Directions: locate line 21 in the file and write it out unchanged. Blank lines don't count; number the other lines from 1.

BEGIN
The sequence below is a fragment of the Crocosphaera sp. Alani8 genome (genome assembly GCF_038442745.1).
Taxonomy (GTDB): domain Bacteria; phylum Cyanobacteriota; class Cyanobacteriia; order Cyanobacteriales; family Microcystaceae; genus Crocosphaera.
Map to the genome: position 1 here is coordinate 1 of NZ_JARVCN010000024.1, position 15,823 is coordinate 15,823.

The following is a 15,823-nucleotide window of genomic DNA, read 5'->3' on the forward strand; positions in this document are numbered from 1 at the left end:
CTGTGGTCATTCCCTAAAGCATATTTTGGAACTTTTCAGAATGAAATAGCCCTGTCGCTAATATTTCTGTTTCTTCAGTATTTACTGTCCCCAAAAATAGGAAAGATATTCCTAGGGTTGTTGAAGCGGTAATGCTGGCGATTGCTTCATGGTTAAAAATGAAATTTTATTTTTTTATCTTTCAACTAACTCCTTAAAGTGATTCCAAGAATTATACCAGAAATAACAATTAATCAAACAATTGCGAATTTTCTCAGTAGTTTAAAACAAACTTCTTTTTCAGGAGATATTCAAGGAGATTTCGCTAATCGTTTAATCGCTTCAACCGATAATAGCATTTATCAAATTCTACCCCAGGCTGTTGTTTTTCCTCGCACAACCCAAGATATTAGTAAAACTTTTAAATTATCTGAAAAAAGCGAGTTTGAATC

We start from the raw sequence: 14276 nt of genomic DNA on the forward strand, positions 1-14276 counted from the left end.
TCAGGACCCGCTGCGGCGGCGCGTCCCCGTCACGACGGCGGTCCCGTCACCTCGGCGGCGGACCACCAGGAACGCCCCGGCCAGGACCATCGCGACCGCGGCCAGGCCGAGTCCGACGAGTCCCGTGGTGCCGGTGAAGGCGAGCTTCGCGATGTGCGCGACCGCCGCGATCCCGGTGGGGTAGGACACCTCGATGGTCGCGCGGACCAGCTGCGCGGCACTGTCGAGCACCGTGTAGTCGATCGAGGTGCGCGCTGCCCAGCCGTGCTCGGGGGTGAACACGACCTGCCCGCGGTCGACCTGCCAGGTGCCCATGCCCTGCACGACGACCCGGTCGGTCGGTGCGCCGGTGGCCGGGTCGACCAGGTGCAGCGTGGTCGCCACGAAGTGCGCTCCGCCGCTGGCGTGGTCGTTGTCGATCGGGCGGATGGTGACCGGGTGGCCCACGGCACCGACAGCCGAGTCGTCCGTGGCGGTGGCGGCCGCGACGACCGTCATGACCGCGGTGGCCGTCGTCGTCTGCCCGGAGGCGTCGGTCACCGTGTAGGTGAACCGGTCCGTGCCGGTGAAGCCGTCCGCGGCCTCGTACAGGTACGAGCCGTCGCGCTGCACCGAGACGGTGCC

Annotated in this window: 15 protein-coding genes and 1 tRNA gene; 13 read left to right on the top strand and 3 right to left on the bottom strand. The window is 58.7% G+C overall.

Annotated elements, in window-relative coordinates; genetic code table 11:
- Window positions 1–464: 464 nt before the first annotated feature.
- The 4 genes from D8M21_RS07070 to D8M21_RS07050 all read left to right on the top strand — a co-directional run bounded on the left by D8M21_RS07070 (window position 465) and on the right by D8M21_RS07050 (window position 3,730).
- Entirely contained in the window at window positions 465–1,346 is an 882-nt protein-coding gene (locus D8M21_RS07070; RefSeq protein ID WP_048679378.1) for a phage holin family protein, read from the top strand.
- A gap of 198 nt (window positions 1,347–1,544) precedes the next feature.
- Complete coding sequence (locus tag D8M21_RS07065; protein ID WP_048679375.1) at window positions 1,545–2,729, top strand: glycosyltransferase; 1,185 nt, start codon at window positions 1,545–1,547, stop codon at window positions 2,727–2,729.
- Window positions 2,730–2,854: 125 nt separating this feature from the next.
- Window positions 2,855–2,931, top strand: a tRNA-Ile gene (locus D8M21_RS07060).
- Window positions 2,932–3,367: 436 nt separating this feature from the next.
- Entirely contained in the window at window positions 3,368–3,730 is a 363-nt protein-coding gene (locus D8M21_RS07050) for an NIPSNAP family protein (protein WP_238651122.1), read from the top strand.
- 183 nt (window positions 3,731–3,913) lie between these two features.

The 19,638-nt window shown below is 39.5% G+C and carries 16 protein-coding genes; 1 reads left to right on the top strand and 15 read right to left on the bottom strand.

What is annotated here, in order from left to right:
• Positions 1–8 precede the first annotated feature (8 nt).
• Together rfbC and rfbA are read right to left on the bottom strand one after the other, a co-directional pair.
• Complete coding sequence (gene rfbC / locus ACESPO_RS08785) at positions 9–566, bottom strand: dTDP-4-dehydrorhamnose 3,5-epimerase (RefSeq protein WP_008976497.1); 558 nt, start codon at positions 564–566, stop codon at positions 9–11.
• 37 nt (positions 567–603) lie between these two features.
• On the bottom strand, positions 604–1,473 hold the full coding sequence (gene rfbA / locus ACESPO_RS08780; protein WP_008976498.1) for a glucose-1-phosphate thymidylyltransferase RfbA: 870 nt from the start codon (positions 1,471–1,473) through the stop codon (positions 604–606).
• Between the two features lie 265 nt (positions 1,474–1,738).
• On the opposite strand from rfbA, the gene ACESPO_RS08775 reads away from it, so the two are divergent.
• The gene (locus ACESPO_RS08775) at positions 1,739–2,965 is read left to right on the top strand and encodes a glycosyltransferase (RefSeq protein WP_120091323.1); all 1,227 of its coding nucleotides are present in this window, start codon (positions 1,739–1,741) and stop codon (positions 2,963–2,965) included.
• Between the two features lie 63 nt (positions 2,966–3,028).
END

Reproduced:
What is annotated here, in order from left to right: